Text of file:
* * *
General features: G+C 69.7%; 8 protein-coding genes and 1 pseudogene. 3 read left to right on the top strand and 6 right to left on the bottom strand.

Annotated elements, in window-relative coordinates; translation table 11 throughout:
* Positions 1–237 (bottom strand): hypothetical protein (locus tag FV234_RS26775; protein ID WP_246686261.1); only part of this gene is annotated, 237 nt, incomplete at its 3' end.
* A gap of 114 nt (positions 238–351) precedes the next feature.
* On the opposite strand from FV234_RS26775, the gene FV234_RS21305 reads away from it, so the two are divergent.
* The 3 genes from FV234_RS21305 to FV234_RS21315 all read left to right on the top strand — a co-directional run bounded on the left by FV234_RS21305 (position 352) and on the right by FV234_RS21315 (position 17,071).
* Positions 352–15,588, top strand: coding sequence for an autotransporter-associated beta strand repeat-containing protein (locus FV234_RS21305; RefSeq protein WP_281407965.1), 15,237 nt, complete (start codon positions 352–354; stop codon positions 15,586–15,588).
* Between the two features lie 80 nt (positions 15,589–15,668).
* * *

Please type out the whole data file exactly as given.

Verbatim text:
General features: G+C 69.7%; 8 protein-coding genes and 1 pseudogene. 3 read left to right on the top strand and 6 right to left on the bottom strand.

Annotated elements, in window-relative coordinates; translation table 11 throughout:
* Positions 1–237 (bottom strand): hypothetical protein (locus tag FV234_RS26775; protein ID WP_246686261.1); only part of this gene is annotated, 237 nt, incomplete at its 3' end.
* A gap of 114 nt (positions 238–351) precedes the next feature.
* On the opposite strand from FV234_RS26775, the gene FV234_RS21305 reads away from it, so the two are divergent.
* The 3 genes from FV234_RS21305 to FV234_RS21315 all read left to right on the top strand — a co-directional run bounded on the left by FV234_RS21305 (position 352) and on the right by FV234_RS21315 (position 17,071).
* Positions 352–15,588, top strand: coding sequence for an autotransporter-associated beta strand repeat-containing protein (locus FV234_RS21305; RefSeq protein WP_281407965.1), 15,237 nt, complete (start codon positions 352–354; stop codon positions 15,586–15,588).
* Between the two features lie 80 nt (positions 15,589–15,668).